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This section describes extrema of a function as points of interest (PoI) on a graph.

#### Extrema of a function

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In a similar way to the intercepts, we will often be interested in the extrema of a function, that is the maximum and minimum values. Extrema come in two variations in addition to being either a max or min; specifically there are local (also referred to as relative) extrema, and global (aka absolute) extrema.

##### Absolute Extrema

Absolute extrema are typically the easier to state simply; they are the (absolutely) largest and smallest

values that a function attains in it’s entire domain. Note that the absolute minimum can be positive, just as the absolute maximum can be negative. Moreover, one should note that a function may not attain a maximum (or a minimum) value. For example, $f(x) = x^3$ on the domain of all real numbers has no maximum or minimum value. The function $f(x) = x^2$ has no maximum value but has an absolute minimum. The function $f(x) = -\sqrt {x}$ has a maximum but no minimum value. Even if the function attains its maximum or minimum, even though the value of the max or min is (certainly) unique, there can be more than one point that attain those values.

For example, a function that constantly oscillates between $-1$ and $1$ (such as $\sin (x)$) attains it’s maximum value (specifically the value $1$) and it’s minimum value (specifically the value $-1$) infinitely many times. It’s important to draw the distinction between how many absolute maximum (or minumum) values there are (at most one) and how many points attain an absolute maximum (or minimum) which could be anything between 0 (no absolute extrema) and infinitely many.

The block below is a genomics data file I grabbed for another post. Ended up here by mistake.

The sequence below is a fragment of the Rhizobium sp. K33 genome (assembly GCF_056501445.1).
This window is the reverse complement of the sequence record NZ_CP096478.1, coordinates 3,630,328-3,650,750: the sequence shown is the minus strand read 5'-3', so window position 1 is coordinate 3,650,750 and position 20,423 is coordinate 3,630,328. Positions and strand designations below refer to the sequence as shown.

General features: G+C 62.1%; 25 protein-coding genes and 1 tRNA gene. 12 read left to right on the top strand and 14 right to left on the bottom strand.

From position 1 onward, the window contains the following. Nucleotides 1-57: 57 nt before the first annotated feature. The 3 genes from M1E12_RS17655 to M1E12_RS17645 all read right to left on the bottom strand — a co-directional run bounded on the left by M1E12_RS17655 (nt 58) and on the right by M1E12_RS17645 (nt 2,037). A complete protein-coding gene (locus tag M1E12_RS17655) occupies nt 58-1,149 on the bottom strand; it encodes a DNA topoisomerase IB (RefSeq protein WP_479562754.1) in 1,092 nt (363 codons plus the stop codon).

##### Local Extrema

The other type of extrema are the local (or relative) extrema. These are points that represent extreme values in some small ’neighborhood’ of the function. Essentially these are points that are at the bottom of a valley or at the top of a hill on the graph. The formal definition is a bit intimidating, and locating these values can be exceptionally challenging.

Nonetheless we will visit how to find local extrema in some specific cases in the coming topics, and further exploration of this aspect will be a major focus in calculus for those that continue.
1 : What is a good explanation of what an extrema of a function is?
The extrema are points where the function attains an important value, like a break-even point of a profit function. The extrema of a function is the lowest or highest point a function might attain over all real numbers. Extrema represent the maximum and minimum values of a function within some defined interval of it’s domain. There aren’t always extrema of a function, so there is no good explanation.